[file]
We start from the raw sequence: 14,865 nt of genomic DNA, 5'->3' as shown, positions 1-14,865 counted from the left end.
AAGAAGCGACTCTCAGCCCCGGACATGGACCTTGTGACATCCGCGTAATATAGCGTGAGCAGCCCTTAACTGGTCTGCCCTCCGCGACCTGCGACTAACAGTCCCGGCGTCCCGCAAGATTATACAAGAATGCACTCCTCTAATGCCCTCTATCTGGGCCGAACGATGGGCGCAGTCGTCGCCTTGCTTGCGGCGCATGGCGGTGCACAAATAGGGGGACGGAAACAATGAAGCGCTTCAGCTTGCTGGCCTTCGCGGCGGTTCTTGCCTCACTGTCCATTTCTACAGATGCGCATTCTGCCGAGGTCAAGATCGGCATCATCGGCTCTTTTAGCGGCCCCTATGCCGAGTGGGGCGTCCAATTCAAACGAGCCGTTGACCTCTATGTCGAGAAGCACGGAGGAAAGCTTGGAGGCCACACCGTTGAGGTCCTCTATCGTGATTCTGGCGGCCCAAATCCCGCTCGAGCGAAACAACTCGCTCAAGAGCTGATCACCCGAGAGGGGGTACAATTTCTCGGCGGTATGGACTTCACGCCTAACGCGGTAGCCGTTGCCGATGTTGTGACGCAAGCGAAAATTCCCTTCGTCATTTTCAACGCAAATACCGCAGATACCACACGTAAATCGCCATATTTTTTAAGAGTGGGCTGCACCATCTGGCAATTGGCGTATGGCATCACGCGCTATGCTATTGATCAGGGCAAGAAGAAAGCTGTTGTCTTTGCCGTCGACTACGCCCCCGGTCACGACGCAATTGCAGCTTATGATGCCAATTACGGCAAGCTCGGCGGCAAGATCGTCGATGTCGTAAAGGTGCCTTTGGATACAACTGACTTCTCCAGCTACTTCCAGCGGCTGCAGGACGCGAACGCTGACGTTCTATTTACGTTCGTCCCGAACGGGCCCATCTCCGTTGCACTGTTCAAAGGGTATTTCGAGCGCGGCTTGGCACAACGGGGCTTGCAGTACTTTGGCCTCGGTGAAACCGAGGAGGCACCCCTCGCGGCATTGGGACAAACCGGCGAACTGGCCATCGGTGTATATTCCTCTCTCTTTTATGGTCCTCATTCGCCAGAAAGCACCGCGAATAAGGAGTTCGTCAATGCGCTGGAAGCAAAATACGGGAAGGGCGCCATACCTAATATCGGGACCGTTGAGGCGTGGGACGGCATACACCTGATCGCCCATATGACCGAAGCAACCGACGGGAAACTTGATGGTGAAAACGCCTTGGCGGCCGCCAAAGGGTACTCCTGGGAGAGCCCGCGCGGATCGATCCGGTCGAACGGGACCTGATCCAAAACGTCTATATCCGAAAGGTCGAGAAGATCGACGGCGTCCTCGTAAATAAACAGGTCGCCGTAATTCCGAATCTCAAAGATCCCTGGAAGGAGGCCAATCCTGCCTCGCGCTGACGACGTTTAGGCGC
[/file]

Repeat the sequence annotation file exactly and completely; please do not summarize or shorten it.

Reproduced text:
We start from the raw sequence: 14,865 nt of genomic DNA, 5'->3' as shown, positions 1-14,865 counted from the left end.
AAGAAGCGACTCTCAGCCCCGGACATGGACCTTGTGACATCCGCGTAATATAGCGTGAGCAGCCCTTAACTGGTCTGCCCTCCGCGACCTGCGACTAACAGTCCCGGCGTCCCGCAAGATTATACAAGAATGCACTCCTCTAATGCCCTCTATCTGGGCCGAACGATGGGCGCAGTCGTCGCCTTGCTTGCGGCGCATGGCGGTGCACAAATAGGGGGACGGAAACAATGAAGCGCTTCAGCTTGCTGGCCTTCGCGGCGGTTCTTGCCTCACTGTCCATTTCTACAGATGCGCATTCTGCCGAGGTCAAGATCGGCATCATCGGCTCTTTTAGCGGCCCCTATGCCGAGTGGGGCGTCCAATTCAAACGAGCCGTTGACCTCTATGTCGAGAAGCACGGAGGAAAGCTTGGAGGCCACACCGTTGAGGTCCTCTATCGTGATTCTGGCGGCCCAAATCCCGCTCGAGCGAAACAACTCGCTCAAGAGCTGATCACCCGAGAGGGGGTACAATTTCTCGGCGGTATGGACTTCACGCCTAACGCGGTAGCCGTTGCCGATGTTGTGACGCAAGCGAAAATTCCCTTCGTCATTTTCAACGCAAATACCGCAGATACCACACGTAAATCGCCATATTTTTTAAGAGTGGGCTGCACCATCTGGCAATTGGCGTATGGCATCACGCGCTATGCTATTGATCAGGGCAAGAAGAAAGCTGTTGTCTTTGCCGTCGACTACGCCCCCGGTCACGACGCAATTGCAGCTTATGATGCCAATTACGGCAAGCTCGGCGGCAAGATCGTCGATGTCGTAAAGGTGCCTTTGGATACAACTGACTTCTCCAGCTACTTCCAGCGGCTGCAGGACGCGAACGCTGACGTTCTATTTACGTTCGTCCCGAACGGGCCCATCTCCGTTGCACTGTTCAAAGGGTATTTCGAGCGCGGCTTGGCACAACGGGGCTTGCAGTACTTTGGCCTCGGTGAAACCGAGGAGGCACCCCTCGCGGCATTGGGACAAACCGGCGAACTGGCCATCGGTGTATATTCCTCTCTCTTTTATGGTCCTCATTCGCCAGAAAGCACCGCGAATAAGGAGTTCGTCAATGCGCTGGAAGCAAAATACGGGAAGGGCGCCATACCTAATATCGGGACCGTTGAGGCGTGGGACGGCATACACCTGATCGCCCATATGACCGAAGCAACCGACGGGAAACTTGATGGTGAAAACGCCTTGGCGGCCGCCAAAGGGTACTCCTGGGAGAGCCCGCGCGGATCGATCCGGTCGAACGGGACCTGATCCAAAACGTCTATATCCGAAAGGTCGAGAAGATCGACGGCGTCCTCGTAAATAAACAGGTCGCCGTAATTCCGAATCTCAAAGATCCCTGGAAGGAGGCCAATCCTGCCTCGCGCTGACGACGTTTAGGCGC